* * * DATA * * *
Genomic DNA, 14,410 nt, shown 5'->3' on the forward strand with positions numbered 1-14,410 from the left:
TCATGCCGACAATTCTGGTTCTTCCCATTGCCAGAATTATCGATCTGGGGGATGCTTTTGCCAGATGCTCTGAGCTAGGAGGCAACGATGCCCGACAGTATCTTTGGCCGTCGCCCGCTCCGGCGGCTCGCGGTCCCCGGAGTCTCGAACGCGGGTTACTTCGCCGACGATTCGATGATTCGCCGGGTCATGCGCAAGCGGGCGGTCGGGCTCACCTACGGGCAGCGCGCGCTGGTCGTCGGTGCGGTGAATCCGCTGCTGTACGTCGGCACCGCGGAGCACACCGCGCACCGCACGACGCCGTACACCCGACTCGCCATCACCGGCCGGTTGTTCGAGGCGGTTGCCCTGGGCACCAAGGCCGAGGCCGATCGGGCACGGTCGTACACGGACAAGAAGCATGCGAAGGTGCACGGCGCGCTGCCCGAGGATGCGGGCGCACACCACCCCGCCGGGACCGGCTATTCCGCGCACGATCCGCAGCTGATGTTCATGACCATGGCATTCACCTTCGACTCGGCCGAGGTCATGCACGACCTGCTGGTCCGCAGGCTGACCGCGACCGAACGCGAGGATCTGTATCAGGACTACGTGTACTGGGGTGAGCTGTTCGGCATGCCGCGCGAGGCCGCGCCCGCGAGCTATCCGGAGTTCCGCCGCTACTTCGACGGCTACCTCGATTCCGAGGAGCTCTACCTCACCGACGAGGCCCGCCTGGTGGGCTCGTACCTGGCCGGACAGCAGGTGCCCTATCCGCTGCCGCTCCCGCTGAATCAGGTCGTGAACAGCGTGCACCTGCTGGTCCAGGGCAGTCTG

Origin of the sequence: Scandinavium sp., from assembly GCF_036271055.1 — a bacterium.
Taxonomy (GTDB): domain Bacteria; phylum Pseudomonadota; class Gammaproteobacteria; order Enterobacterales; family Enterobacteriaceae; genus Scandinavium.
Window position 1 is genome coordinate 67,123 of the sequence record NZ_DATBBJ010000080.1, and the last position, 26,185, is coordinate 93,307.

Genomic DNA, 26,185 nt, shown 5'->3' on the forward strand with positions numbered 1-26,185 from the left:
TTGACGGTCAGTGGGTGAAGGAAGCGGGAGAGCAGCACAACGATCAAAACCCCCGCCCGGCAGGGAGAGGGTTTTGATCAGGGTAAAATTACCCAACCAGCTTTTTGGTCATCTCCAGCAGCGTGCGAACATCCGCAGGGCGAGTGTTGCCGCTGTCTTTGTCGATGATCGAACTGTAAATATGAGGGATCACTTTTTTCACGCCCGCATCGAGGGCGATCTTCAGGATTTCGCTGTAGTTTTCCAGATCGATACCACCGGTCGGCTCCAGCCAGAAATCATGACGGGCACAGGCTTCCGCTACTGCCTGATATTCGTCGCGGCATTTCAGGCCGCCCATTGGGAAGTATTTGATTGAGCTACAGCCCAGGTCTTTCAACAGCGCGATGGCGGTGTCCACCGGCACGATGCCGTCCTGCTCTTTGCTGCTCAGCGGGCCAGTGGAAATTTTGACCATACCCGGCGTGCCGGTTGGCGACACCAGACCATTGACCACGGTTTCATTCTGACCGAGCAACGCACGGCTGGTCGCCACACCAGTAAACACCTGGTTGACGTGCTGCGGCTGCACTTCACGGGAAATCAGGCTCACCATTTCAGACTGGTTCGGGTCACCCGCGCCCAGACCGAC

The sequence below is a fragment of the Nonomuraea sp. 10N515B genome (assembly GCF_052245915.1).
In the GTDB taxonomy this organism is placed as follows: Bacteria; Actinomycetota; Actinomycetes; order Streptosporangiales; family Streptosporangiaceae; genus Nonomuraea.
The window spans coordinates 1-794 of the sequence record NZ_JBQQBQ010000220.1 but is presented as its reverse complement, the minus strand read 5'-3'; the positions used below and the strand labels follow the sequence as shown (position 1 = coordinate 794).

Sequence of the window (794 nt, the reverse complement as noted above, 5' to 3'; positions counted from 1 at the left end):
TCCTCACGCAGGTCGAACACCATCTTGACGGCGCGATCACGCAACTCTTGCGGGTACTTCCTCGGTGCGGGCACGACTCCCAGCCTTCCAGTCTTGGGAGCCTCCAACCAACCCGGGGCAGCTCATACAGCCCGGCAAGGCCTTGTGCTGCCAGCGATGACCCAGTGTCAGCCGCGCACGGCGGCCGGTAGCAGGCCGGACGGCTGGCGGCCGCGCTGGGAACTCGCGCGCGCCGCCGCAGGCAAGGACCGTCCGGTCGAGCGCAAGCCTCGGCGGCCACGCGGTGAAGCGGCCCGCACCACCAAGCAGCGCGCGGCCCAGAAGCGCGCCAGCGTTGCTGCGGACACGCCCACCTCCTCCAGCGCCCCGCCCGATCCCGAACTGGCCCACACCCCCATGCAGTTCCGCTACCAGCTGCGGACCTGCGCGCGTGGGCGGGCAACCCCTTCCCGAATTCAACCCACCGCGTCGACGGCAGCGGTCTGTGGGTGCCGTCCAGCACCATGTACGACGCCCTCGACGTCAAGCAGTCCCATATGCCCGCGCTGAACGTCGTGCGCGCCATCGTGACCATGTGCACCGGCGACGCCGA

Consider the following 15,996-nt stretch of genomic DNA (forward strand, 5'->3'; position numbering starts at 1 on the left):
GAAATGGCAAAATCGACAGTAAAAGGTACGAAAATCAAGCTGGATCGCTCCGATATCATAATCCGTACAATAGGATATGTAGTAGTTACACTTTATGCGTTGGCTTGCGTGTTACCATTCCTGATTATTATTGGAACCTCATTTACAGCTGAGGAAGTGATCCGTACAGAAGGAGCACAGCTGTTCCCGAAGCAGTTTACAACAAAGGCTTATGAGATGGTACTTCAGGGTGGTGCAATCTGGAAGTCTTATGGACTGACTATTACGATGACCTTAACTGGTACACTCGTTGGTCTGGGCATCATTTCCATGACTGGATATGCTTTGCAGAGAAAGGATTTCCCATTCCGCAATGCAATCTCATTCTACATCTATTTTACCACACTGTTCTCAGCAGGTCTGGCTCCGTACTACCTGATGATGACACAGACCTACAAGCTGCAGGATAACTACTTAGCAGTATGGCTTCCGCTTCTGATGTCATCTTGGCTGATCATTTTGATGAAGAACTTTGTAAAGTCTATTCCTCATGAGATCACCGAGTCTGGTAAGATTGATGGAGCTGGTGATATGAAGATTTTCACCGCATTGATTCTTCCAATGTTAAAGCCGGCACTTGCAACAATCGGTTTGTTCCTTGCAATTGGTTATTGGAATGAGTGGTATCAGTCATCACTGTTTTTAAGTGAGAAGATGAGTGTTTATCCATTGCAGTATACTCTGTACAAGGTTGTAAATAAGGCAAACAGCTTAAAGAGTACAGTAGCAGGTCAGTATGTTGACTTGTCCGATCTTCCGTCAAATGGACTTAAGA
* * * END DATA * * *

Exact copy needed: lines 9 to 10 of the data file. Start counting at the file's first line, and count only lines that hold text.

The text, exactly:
In the GTDB taxonomy this organism is placed as follows: Bacteria; Actinomycetota; Actinomycetes; order Streptosporangiales; family Streptosporangiaceae; genus Nonomuraea.
The window spans coordinates 1-794 of the sequence record NZ_JBQQBQ010000220.1 but is presented as its reverse complement, the minus strand read 5'-3'; the positions used below and the strand labels follow the sequence as shown (position 1 = coordinate 794).